Colloquium, Ivan Deutsch, Department of Physics and Astronomy, UNM
Ivan Deutsch, Department of Physics and Astronomy, UNM
Thursday, October 4, 2018 -
3:30pm to 4:30pm
Title: The Second Quantum Revolution
Abstract: The first quantum revolution is about a century old, when we discovered that Newton’s clockwork universe could not explain the atomic world. Quantum mechanics explained the periodic table, observed atomic spectra, and has since been employed to explain the properties the matter and fields at all energies and scales from superconductors to supercolliders. The first quantum revolution fuels our modern technology. But while the backbone of information technology, e.g., lasers and semiconductors, rests on quantum mechanics, the full power of devices governed by the weird laws of quantum physics have yet to been realized. The second quantum revolution, now unfolding, seeks to harness this power to process information in ways well beyond the capabilities of anything we have seen to date. This revolution is carried out within the field of Quantum Information Science, a multidisplinary subject that marries quantum physics with information science. It rests on a foundation of pure and applied mathematics, and new notions in statistics that are critical to our understanding and characterization of quantum information processing. In this colloquium I will give an overview of the field, the importance role of mathematics and statistics, and describe some of my own research relating to quantum control, measurement, and statistical characterization. Viva la revolution!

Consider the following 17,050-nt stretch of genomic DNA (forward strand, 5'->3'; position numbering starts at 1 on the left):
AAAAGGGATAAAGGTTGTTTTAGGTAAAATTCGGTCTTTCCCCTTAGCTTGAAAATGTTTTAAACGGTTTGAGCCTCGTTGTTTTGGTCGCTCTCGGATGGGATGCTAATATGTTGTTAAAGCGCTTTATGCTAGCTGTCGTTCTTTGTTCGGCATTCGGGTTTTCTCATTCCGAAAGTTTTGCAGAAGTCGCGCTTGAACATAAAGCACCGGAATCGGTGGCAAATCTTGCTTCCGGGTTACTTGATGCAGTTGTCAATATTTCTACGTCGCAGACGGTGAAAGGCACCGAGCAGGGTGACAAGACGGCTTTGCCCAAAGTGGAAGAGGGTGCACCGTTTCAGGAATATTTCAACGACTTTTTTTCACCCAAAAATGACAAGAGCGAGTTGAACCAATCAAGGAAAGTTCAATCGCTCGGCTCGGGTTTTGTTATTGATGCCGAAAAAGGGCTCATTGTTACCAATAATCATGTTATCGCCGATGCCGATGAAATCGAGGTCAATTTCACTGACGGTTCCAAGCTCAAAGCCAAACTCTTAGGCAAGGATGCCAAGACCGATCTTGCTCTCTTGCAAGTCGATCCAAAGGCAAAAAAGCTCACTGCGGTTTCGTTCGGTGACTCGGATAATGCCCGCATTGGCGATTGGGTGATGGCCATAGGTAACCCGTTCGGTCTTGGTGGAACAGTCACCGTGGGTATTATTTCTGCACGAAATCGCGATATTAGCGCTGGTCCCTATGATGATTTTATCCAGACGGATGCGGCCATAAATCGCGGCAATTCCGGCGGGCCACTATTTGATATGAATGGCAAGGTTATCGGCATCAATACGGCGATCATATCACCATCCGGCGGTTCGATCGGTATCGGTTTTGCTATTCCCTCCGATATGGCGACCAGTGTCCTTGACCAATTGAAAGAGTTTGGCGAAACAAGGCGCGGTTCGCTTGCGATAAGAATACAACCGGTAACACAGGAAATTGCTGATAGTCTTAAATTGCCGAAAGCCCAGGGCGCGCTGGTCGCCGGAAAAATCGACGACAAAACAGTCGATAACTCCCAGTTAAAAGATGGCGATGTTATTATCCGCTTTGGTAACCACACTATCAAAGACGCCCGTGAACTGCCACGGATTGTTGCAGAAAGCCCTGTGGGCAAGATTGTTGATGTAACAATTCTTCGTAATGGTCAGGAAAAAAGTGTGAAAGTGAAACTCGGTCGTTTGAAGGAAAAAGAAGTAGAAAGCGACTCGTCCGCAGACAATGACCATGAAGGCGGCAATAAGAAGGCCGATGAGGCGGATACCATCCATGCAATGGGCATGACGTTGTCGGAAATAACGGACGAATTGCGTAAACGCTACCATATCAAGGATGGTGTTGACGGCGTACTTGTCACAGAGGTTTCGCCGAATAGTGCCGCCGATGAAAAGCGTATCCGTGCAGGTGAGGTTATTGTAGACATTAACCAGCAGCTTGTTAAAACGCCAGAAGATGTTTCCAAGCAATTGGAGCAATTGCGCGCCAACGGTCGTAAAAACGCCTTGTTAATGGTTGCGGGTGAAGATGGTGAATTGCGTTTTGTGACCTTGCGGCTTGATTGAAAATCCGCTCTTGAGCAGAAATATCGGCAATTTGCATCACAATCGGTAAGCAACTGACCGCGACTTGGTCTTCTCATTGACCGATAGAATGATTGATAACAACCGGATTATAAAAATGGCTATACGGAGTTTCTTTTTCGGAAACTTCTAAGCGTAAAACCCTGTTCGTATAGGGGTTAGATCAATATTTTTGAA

Ivan Deutsch is Professor of Physics and Astronomy and Director of the Center for Quantum Information and Control (CQuIC). He did his PhD at the University of California, Berkeley, and joined the faculty at UNM in 1995, when together with Carl Caves, he established the information-physics group, which became CQuIC in 2009. His background is in quantum optics and atomic-molecular-optical physics, with a focus in quantum information theory. His main interests include the control and measurement of quantum systems and understanding how quantum complexity manifests in both the natural world and in the devices we create. Deutsch is a Regents’ Professor, recipient of UNM Annual Research Lecture Award, and Fellow of the American Physical Society.
Contact Name: Pavel Lushnikov